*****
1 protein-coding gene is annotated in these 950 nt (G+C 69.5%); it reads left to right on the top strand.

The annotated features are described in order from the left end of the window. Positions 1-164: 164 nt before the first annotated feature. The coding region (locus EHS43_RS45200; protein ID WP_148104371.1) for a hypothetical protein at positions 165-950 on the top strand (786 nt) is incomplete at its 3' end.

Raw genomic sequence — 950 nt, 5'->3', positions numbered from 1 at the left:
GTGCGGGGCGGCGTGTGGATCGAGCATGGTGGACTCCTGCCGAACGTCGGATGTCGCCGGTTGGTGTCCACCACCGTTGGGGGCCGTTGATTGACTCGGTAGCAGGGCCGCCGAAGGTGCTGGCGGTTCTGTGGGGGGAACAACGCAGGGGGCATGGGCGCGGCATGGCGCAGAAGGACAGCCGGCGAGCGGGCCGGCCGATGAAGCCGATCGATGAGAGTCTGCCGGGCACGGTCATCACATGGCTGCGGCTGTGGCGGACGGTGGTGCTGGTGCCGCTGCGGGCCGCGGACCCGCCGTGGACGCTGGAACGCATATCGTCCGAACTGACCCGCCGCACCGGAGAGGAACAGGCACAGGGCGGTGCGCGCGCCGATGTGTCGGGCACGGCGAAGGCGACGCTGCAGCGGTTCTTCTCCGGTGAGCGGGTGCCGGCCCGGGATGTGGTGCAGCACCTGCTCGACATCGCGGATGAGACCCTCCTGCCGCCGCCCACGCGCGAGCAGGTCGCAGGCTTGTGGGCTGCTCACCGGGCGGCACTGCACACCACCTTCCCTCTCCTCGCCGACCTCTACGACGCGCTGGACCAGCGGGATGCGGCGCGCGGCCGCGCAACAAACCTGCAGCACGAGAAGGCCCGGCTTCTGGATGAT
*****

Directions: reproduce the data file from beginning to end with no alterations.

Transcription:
1 protein-coding gene is annotated in these 950 nt (G+C 69.5%); it reads left to right on the top strand.

The annotated features are described in order from the left end of the window. Positions 1-164: 164 nt before the first annotated feature. The coding region (locus EHS43_RS45200; protein ID WP_148104371.1) for a hypothetical protein at positions 165-950 on the top strand (786 nt) is incomplete at its 3' end.

Raw genomic sequence — 950 nt, 5'->3', positions numbered from 1 at the left:
GTGCGGGGCGGCGTGTGGATCGAGCATGGTGGACTCCTGCCGAACGTCGGATGTCGCCGGTTGGTGTCCACCACCGTTGGGGGCCGTTGATTGACTCGGTAGCAGGGCCGCCGAAGGTGCTGGCGGTTCTGTGGGGGGAACAACGCAGGGGGCATGGGCGCGGCATGGCGCAGAAGGACAGCCGGCGAGCGGGCCGGCCGATGAAGCCGATCGATGAGAGTCTGCCGGGCACGGTCATCACATGGCTGCGGCTGTGGCGGACGGTGGTGCTGGTGCCGCTGCGGGCCGCGGACCCGCCGTGGACGCTGGAACGCATATCGTCCGAACTGACCCGCCGCACCGGAGAGGAACAGGCACAGGGCGGTGCGCGCGCCGATGTGTCGGGCACGGCGAAGGCGACGCTGCAGCGGTTCTTCTCCGGTGAGCGGGTGCCGGCCCGGGATGTGGTGCAGCACCTGCTCGACATCGCGGATGAGACCCTCCTGCCGCCGCCCACGCGCGAGCAGGTCGCAGGCTTGTGGGCTGCTCACCGGGCGGCACTGCACACCACCTTCCCTCTCCTCGCCGACCTCTACGACGCGCTGGACCAGCGGGATGCGGCGCGCGGCCGCGCAACAAACCTGCAGCACGAGAAGGCCCGGCTTCTGGATGAT